Genetic Confirmation and Assessment of an Unauthorized Fish Introduction in Parksville Reservoir, Tennessee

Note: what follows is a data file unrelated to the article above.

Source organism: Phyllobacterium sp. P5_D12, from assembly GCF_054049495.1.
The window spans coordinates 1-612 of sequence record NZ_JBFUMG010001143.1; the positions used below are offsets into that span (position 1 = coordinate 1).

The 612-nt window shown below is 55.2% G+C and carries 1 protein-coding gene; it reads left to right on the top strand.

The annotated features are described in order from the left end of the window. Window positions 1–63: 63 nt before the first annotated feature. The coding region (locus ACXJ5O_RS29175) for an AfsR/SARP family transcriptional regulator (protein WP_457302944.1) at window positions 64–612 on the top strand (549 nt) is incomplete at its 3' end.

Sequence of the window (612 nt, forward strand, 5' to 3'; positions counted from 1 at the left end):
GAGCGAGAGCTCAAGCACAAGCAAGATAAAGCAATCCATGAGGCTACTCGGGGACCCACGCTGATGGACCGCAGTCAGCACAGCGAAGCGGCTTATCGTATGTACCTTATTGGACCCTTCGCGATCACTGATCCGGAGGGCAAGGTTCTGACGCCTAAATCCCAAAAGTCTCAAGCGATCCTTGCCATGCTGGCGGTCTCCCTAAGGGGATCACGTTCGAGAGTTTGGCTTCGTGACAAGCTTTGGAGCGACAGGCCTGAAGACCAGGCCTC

In 2001, Tennessee Wildlife Resource Agency biologists sampled what morphologically appeared to be Alabama bass (Micropterus henshalli) in Parksville Reservoir (Tennessee River Basin). Alabama bass, which are morphologically similar to spotted bass (M. punctulatus), are endemic to the Mobile Basin and had never been previously stocked in Parksville Reservoir. This study sought to confirm the identification of this nonnative fish species in Parksville Reservoir and assess the extent of hybridization with other black bass species within the lake and surrounding water bodies (Chickamauga Reservoir and tributaries). We used five microsatellite loci known to be highly informative for the identification of spotted bass and Alabama bass to assess the taxonomic identity and extent of hybridization for putative Alabama bass samples collected from Parksville Reservoir (n = 63) and spotted bass collected from Chickamauga Reservoir and tributaries (n = 61). Of the 63 putative Alabama bass collected from Parksville Reservoir, 62 were classified as that species and one as a putative Alabama bass x spotted bass Fx hybrid. Two of 61 spotted bass collected from the Chickamauga Reservoir and tributaries were suspected Alabama bass x spotted bass Fx hybrids. Our data indicated that current levels of Alabama bass hybridization were low; however, competitive interactions between this non-native species and other black basses have the potential to severely jeopardize other Tennessee fisheries. Our data serve as valuable baseline data in an effort to clearly document the genetic, ecological, and demographic consequences (if any) of this illegal introduction.

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